Origin
Dr. Ali Mohamed Zaki isolated and identified a previously unknown coronavirus from the lungs of a 60-year-old male patient with acute pneumonia and acute renal failure. Dr. Zaki then posted his findings on ProMed-mail. MERS-CoV is the sixth new type of coronavirus like SARS (but still distinct from it and from the common-cold coronavirus). Until 23 May 2013, MERS-CoV had frequently been referred to as a SARS-like virus, or simply the novel coronavirus, and colloquially on messageboards as "Saudi SARS" (e.g. The Guardian and Yahoo in the UK, CNN in the U.S., and Toronto and Ottawa media in Canada). From Wikipedia
From CDC
Middle East Respiratory Syndrome (MERS) is viral respiratory illness first reported in Saudi Arabia in 2012. It is caused by a coronavirus called MERS-CoV. Most people who have been confirmed to have MERS-CoV infection developed severe acute respiratory illness. They had fever, cough, and shortness of breath. About half of these people died.
So far, all the cases have been linked to six countries in or near the Arabian Peninsula. No cases have been identified in the U.S. This virus has spread from ill people to others through close contact. However, the virus has not shown to spread in a sustained way in communities. The situation is still evolving.
Frequently Asked Questions and Answers
Q: What is MERS?
A: Middle East Respiratory Syndrome (MERS) is a viral respiratory illness. MERS is caused by a coronavirus called “Middle East Respiratory Syndrome Coronavirus” (MERS-CoV).
Q: What is MERS-CoV?

A: MERS-CoV is a beta coronavirus. It was first reported in 2012 in Saudi Arabia. MERS-CoV used to be called “novel coronavirus,” or “nCoV”. It is different from other coronaviruses that have been found in people before.
Q: Is MERS-CoV the same as the SARS virus?
A: No. MERS-CoV is not the same coronavirus that caused severe acute respiratory syndrome (SARS) in 2003. However, like the SARS virus, MERS-CoV is most similar to coronaviruses found in bats. CDC is still learning about MERS.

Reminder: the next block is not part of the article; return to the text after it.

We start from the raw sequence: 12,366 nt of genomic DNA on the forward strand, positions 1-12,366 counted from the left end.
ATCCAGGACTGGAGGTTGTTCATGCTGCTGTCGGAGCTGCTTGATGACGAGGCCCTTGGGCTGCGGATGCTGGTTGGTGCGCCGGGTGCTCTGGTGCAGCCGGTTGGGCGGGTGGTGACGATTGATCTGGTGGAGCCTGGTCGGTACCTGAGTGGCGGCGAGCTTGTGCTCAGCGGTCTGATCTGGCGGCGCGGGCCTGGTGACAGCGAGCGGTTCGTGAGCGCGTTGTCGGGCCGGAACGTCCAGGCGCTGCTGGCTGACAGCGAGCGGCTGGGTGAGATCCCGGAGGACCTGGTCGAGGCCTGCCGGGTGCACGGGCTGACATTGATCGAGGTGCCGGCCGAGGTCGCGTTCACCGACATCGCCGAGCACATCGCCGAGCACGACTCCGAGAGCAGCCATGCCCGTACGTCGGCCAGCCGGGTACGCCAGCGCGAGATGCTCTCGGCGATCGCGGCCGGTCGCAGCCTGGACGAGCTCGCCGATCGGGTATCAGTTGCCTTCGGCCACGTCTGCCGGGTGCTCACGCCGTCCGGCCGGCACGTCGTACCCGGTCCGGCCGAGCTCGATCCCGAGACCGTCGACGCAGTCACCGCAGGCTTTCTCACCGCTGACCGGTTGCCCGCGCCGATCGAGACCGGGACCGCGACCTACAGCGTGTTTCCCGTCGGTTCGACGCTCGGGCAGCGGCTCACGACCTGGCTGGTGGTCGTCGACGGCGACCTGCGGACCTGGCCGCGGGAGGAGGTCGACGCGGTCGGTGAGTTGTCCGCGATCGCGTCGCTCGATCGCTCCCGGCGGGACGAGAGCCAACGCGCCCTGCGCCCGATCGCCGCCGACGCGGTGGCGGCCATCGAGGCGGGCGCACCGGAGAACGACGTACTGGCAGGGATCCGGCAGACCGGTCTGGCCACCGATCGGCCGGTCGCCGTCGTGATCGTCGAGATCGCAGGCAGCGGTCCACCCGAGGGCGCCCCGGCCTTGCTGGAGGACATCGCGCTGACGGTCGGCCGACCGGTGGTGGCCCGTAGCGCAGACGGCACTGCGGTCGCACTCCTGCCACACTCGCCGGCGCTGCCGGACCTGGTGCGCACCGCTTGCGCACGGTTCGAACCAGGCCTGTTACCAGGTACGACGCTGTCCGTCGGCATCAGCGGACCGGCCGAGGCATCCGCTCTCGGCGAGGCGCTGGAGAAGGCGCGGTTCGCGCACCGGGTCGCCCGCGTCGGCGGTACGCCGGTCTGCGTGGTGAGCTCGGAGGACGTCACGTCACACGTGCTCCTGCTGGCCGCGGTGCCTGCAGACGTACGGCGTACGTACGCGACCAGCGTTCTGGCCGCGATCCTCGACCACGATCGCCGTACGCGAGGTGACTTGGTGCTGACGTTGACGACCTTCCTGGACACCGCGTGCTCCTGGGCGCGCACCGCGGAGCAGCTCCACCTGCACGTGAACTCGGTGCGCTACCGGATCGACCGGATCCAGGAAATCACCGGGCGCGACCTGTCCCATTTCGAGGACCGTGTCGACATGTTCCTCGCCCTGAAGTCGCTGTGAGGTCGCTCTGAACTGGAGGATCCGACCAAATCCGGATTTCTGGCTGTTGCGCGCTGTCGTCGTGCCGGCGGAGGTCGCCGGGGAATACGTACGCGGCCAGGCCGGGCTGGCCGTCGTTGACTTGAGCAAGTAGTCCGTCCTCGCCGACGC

Q: What are the symptoms of MERS?
A: Most people who got infected with MERS-CoV developed severe acute respiratory illness with symptoms of fever, cough, and shortness of breath. About half of them died. Some people were reported as having a mild respiratory illness.
Q: Does MERS-CoV spread from person to person?
A: MERS-CoV has been shown to spread between people who are in close contact.[1] Transmission from infected patients to healthcare personnel has also been observed. Clusters of cases in several countries are being investigated.
Q: What is the source of MERS-CoV?
A: We don’t know for certain where the virus came from. However, it likely came from an animal source. In addition to humans, MERS-CoV has been found in camels in Qatar and a bat in Saudi Arabia. Camels in a few other countries have also tested positive for antibodies to MERS-CoV, indicating they were previously infected with MERS-CoV or a closely related virus. However, we don’t know whether camels are the source of the virus. More information is needed to identify the possible role that camels, bats, and other animals may play in the transmission of MERS-CoV.
Q: Is CDC concerned?
A: Yes, CDC is concerned about MERS-CoV. Most people who have been confirmed to have MERS-CoV infection developed severe acute respiratory illness. They had fever, cough, and shortness of breath. About half of these people died. Also, the virus spreads from person to person and has spread between countries. CDC recognizes the potential for the virus to spread further and cause more cases and clusters globally, including in the United States.
Q: Has anyone in the United States gotten infected?
A: So far, there are no reports of anyone in the United States getting infected with MERS-CoV.
Q: What is CDC doing about MERS?